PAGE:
If you work full-time or are otherwise preoccupied for most of the day, you may want to reconsider if a Great Pyrenees is the right dog for you.
You could also consider hiring a dog sitter or sending your pet to a doggy daycare while you are away.
Finding a Great Pyrenees Puppy
There are a few places you can look if you’re interested in getting a Great Pyrenees. For starters, you will want to check out your local newspaper and look around online.
There is also a national organization called the National Great Pyrenees Rescue that rescues Great Pyrenees and adopts them to suitable homes.
State-based rescue organizations for Great Pyrenees exist as well, so if you’re interested in rescuing, you can check if there are any in your state.
If you plan to get your puppy from a breeder, there are a few things you should do. First of all, research any breeder you are interested in. Visit their web pages, look at pictures, and read reviews.
If you’re still interested in that breeder, the next step is to visit. This will allow you to get a sense of the space where your puppy will be kept, and you can also see the parent animals.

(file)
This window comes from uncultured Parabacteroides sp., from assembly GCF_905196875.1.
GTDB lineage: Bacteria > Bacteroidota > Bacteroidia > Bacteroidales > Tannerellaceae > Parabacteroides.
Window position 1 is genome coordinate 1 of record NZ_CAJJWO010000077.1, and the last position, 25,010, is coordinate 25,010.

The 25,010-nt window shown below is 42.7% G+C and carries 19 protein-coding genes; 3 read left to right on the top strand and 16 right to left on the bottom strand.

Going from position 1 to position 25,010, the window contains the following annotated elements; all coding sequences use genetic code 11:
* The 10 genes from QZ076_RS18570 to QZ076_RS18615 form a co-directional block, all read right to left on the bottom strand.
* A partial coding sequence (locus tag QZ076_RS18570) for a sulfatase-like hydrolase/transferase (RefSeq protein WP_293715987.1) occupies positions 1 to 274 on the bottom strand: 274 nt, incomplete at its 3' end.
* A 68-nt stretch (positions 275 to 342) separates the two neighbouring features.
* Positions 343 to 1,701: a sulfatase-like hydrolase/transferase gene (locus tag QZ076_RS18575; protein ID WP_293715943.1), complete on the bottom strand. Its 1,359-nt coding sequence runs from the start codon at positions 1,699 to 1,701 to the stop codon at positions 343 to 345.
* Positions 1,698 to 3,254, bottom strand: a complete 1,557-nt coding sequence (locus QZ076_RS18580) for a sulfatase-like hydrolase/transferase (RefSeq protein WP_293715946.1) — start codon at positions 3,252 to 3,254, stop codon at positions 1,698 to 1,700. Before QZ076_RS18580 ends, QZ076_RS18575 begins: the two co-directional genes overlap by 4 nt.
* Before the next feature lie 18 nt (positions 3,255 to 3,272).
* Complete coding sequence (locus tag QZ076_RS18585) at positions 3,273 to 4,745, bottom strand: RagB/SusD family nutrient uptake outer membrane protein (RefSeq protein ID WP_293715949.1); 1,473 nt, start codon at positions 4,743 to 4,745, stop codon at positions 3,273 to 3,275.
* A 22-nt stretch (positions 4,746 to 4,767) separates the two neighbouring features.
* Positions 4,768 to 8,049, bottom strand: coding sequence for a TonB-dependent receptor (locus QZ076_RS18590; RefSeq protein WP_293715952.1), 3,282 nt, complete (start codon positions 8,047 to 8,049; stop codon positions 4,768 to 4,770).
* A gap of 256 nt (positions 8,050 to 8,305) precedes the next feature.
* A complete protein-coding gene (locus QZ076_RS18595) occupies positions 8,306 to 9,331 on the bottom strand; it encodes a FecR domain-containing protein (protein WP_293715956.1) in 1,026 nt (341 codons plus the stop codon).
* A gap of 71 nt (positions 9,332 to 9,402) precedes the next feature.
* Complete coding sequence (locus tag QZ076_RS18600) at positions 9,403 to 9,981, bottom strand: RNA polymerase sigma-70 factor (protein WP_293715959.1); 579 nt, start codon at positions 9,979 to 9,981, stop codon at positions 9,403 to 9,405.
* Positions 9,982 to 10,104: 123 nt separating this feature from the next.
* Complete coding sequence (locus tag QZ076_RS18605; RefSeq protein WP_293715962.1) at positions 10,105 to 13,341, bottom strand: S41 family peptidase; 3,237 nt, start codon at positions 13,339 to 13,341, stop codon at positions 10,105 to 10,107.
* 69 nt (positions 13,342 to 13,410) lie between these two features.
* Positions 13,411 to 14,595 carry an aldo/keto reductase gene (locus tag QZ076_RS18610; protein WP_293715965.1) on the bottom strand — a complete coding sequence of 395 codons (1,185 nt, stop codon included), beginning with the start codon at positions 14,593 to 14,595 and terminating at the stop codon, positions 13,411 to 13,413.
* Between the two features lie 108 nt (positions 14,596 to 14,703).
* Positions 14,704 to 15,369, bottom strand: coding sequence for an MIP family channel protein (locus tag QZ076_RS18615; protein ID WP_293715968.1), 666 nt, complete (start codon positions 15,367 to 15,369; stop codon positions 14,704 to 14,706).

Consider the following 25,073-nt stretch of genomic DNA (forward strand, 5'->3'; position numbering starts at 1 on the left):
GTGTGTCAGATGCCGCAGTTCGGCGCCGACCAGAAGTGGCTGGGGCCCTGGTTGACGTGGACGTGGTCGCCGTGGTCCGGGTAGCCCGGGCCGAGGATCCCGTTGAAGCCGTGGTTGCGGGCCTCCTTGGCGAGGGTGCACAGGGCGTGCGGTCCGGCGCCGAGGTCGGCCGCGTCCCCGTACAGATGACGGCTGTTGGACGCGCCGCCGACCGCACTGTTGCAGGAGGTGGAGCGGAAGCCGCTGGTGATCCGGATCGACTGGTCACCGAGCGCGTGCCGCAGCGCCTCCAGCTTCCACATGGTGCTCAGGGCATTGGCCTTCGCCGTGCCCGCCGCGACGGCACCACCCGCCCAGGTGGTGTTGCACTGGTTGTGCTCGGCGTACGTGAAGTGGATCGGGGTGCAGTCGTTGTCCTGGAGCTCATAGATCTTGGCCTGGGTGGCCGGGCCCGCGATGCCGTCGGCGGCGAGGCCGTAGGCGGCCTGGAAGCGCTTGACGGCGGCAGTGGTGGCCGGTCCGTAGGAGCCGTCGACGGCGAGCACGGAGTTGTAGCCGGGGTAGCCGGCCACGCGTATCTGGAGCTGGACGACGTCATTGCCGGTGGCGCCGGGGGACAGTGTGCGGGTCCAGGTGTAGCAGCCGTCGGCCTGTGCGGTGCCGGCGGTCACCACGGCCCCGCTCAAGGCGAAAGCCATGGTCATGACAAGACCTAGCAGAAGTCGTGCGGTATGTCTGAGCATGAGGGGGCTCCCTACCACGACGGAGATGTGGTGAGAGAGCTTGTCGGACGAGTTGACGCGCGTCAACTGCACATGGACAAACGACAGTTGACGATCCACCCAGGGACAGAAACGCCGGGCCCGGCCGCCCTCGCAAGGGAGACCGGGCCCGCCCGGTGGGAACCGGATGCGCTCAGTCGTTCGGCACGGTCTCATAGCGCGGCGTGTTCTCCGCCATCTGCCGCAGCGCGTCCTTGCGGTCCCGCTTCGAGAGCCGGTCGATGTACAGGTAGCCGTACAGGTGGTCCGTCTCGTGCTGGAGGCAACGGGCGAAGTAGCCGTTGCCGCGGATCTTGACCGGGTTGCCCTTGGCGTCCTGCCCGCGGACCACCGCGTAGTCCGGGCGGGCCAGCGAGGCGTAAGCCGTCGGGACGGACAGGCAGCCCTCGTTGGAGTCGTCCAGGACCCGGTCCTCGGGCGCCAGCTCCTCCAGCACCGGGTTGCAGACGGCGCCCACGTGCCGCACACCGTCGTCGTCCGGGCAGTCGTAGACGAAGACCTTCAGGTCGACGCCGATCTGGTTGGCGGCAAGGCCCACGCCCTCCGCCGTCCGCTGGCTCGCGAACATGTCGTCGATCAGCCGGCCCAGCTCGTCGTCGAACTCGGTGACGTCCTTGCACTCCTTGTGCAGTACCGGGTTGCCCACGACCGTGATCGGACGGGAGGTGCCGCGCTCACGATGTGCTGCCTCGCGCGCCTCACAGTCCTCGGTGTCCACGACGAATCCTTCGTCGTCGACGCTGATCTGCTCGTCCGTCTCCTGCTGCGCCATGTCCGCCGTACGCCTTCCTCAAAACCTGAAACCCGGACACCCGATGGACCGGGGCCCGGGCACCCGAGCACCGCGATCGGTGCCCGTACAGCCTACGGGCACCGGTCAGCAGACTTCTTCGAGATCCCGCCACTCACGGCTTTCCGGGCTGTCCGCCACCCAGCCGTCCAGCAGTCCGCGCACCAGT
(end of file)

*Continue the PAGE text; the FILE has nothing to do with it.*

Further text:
Pay close attention to the behavior and overall look of the parent dogs, as it will give you a sense of the type of care the breeder has given it.
Are they clean? Is their hair matted? Do they seem vigorous or sluggish?
You should not expect Pyrs to greet you with exuberance the way, say, a Golden Retriever might. After all, the Great Pyrenees is a guard dog.
However, they should not show any hostility. A well-trained Great Pyr will not mind a visitor who is welcomed onto the property.
It is important to ask to see the health tests the breeder has had performed on the parent dogs.
There are a number of health tests that can be performed on Great Pyrenees, and you can find more information on the Great Pyrenees Club of America’s website.
Because some health risks, such as osteosarcoma, cannot be tested for, it’s also a good idea to ask the breeder about the general health histories of their dogs.
Your Great Pyrenees
Originally guardians of shepherd’s flocks in the Pyrenees mountains, Great Pyrenees are calm, loyal, and good with children, but they’re not the most obedient of breeds.
They have a beautiful coat which doesn’t require much grooming, but they shed a lot.
They excel as watch dogs, but because of this, they bark a lot. You must also be responsible in training a Great Pyr so that it doesn’t become overprotective.
Great Pyrenees are at risk for a number of diseases, so you should never buy from a breeder who hasn’t health tested their dogs.
Of these diseases, Great Pyrenees are on the list of giant breed dogs that are at the highest risk for developing osteosarcoma. Any lameness or swelling should be evaluated by a vet immediately.
A Great Pyrenees should never be off-leash, and a home with a fenced-in yard is best.
Consider the size of your living space and whether or not it can accommodate such a large dog. Apartments are usually not a good fit.
With all this in mind, do you think the Great Pyrenees is the right dog for you?